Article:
Similarly, not many of our historic greats merited having the title tzadik, righteous, to be permanently affixed to their names. One of those who did was Yosef HaTzadik, Yoseph the Righteous. Still, it was he who was guilty of speaking a dibah ra’ah, an evil report, about his brothers to Yaakov, which activated the chain of events that would lead to the terrible persecutions of the Jewish people in Egypt. So, too, we find that the very great 24,000 disciples of Rebbi Akiva, the ‘creme de la créme’ of Judaism at the time, succumbed to the terrible death of diphtheria because of the crime of lashon hara. (See the Maharsha in Masechtas Yevamos.) Thus, we see that fine people, who would never think of stealing, desecrating the Shabbos, or eating non-kosher foods, can succumb to this deadly sin. Together with my entire fine readership, I join with you in the attempt to be more careful to avoid speaking about other people.
The Chofetz Chaim, zt”l, zy”a, asks a fascinating question. We see by Miriam that the punishment for the sin of speaking lashon hara is tzoraas, biblical leprosy. We also find that when Moshe Rabbeinu was given some miracles to present to the B’nei Yisroel, one was to place his hand in his bosom, take it out again, and it would be leprous like snow. Rashi explains that the reason Moshe Rabbeinu had to contract this momentary leprosy is because he said lashon hara about the B’nei Yisroel, “Hein lo ya’aminu li” - They won’t believe in me. Once again, we see leprosy as a penalty for evil speech.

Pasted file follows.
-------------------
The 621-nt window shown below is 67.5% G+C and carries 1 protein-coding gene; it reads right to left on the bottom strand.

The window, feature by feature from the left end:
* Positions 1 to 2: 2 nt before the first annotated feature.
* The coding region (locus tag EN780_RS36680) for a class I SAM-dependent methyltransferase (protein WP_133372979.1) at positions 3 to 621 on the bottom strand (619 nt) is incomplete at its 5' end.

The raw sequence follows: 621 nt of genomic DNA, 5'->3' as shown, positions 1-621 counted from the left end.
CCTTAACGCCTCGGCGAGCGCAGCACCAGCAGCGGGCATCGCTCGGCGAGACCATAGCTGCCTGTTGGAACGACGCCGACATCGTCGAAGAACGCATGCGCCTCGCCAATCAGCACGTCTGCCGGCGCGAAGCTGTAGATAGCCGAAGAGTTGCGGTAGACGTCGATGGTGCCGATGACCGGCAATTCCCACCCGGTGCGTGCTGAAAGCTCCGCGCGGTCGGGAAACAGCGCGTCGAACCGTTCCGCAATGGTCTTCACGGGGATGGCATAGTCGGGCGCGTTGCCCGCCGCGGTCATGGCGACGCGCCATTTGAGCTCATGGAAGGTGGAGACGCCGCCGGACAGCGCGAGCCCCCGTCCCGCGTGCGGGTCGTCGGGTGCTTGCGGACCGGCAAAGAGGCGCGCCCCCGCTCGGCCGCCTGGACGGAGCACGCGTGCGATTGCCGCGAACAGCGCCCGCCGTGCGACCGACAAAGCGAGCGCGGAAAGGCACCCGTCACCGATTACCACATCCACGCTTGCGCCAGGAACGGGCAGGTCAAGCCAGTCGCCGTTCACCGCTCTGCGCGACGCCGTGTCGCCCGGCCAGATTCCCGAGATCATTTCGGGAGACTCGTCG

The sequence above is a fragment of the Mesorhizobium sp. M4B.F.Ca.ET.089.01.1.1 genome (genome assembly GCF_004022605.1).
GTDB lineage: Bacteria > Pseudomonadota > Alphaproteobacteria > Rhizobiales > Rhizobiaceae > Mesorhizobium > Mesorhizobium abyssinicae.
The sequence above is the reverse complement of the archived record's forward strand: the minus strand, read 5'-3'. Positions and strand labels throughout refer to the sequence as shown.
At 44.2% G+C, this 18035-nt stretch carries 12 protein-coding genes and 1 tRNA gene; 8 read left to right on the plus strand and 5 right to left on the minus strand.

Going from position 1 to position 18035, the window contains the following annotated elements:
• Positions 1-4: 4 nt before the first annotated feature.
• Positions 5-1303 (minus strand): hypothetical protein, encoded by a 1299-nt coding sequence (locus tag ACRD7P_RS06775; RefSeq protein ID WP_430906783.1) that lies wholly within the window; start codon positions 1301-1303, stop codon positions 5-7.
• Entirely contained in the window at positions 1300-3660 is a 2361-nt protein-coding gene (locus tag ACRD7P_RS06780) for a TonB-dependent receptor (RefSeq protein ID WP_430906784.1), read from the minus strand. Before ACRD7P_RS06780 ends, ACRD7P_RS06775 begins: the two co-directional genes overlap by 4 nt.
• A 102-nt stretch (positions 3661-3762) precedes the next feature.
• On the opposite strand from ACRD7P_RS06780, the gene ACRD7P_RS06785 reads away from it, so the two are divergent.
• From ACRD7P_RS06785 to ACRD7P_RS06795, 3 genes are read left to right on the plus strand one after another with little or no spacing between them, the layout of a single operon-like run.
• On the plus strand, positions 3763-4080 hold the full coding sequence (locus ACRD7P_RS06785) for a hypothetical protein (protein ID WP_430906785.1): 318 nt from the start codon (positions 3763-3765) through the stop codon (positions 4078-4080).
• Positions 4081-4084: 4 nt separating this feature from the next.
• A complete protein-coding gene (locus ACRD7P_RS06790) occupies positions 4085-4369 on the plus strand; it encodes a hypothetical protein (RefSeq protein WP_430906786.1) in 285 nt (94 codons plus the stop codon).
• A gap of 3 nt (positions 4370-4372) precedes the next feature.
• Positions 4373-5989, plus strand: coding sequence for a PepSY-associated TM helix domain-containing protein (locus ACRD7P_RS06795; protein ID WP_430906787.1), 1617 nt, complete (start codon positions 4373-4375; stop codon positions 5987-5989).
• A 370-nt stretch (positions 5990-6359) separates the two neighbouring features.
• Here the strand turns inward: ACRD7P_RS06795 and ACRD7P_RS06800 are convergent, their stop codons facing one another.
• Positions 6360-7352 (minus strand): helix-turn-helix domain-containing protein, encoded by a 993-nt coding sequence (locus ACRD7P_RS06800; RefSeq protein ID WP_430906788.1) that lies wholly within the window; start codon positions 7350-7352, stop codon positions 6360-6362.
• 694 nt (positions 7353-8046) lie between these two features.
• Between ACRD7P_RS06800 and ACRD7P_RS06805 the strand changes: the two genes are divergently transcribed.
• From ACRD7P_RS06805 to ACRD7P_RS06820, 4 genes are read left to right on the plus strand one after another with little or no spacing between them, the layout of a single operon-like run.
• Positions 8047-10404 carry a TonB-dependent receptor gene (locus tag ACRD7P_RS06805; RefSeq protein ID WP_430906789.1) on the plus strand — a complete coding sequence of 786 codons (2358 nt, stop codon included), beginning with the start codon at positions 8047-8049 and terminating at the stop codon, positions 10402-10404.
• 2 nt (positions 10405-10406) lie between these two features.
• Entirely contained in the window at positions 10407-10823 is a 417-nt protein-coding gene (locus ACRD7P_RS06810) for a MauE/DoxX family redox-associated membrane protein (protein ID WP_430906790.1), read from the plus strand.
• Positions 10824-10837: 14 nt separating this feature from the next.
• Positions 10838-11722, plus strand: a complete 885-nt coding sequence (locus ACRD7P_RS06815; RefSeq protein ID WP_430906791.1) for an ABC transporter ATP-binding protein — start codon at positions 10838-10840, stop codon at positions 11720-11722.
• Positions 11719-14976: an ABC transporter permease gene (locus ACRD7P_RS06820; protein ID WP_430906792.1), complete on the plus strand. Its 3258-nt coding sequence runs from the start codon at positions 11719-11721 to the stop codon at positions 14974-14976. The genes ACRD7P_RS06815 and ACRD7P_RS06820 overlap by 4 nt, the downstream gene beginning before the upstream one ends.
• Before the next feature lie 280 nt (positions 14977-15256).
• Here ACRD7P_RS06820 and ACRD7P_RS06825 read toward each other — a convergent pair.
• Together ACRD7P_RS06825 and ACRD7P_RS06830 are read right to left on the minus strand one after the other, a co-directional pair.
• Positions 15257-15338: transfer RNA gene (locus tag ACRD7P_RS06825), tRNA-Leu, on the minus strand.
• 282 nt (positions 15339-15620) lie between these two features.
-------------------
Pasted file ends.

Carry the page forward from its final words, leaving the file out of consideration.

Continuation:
Furthermore, the Gemora teaches us in Masechtas Erachin that the word ‘metzora,’ the leper, is a corruption of two words, ‘motzi’ and ‘ra,’ which mean, ‘one who expresses evil.’ Since this is so, asks the Chofetz Chaim, why aren’t there many more people who suffer from leprosy? Since we are painfully aware of how much of our population is criminal in this regard, there should be leper colonies in every neighborhood. Why doesn’t leprosy ravage our population? The Chofetz Chaim answers with a scary thought. He says, quoting from an ancient sefer, that poverty is a substitute for leprosy. Therefore, many people who speak lashon hara are stricken with impoverishment or financial hardship instead of leprosy. This goes a long way in explaining today’s sorry plight of unemployment and the many families that struggle mightily to just make ends meet. But, you might ask, why aren’t there wealthy people stricken by leprosy? I would like to suggest that poverty is not only found in one’s bank account. As the Mishna says, “Azeihu ashir? Hasomei’ach b’chelko” - Who is wealthy? He who is satisfied with his lot. There are many wealthy people who are tremendously unhappy, and this is also a form of poverty.